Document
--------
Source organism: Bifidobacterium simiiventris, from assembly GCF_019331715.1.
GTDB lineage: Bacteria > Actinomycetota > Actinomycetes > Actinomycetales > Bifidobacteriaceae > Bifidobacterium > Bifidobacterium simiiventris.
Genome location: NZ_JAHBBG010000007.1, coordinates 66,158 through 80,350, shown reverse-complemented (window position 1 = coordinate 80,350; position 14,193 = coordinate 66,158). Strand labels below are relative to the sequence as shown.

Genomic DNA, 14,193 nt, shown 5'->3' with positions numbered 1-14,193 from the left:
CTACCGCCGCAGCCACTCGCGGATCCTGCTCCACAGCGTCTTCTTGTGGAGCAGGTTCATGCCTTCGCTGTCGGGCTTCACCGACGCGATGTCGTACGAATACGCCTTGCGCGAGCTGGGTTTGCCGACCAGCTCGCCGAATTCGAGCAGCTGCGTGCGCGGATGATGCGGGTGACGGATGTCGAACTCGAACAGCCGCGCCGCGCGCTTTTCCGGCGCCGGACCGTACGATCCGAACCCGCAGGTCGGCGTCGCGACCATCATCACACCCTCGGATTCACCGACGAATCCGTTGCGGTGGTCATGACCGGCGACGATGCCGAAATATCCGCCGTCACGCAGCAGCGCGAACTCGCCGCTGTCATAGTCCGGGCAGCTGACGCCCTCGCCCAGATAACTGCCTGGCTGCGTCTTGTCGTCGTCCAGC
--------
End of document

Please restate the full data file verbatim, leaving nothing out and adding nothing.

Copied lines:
Source organism: Bifidobacterium simiiventris, from assembly GCF_019331715.1.
GTDB lineage: Bacteria > Actinomycetota > Actinomycetes > Actinomycetales > Bifidobacteriaceae > Bifidobacterium > Bifidobacterium simiiventris.
Genome location: NZ_JAHBBG010000007.1, coordinates 66,158 through 80,350, shown reverse-complemented (window position 1 = coordinate 80,350; position 14,193 = coordinate 66,158). Strand labels below are relative to the sequence as shown.

Genomic DNA, 14,193 nt, shown 5'->3' with positions numbered 1-14,193 from the left:
CTACCGCCGCAGCCACTCGCGGATCCTGCTCCACAGCGTCTTCTTGTGGAGCAGGTTCATGCCTTCGCTGTCGGGCTTCACCGACGCGATGTCGTACGAATACGCCTTGCGCGAGCTGGGTTTGCCGACCAGCTCGCCGAATTCGAGCAGCTGCGTGCGCGGATGATGCGGGTGACGGATGTCGAACTCGAACAGCCGCGCCGCGCGCTTTTCCGGCGCCGGACCGTACGATCCGAACCCGCAGGTCGGCGTCGCGACCATCATCACACCCTCGGATTCACCGACGAATCCGTTGCGGTGGTCATGACCGGCGACGATGCCGAAATATCCGCCGTCACGCAGCAGCGCGAACTCGCCGCTGTCATAGTCCGGGCAGCTGACGCCCTCGCCCAGATAACTGCCTGGCTGCGTCTTGTCGTCGTCCAGC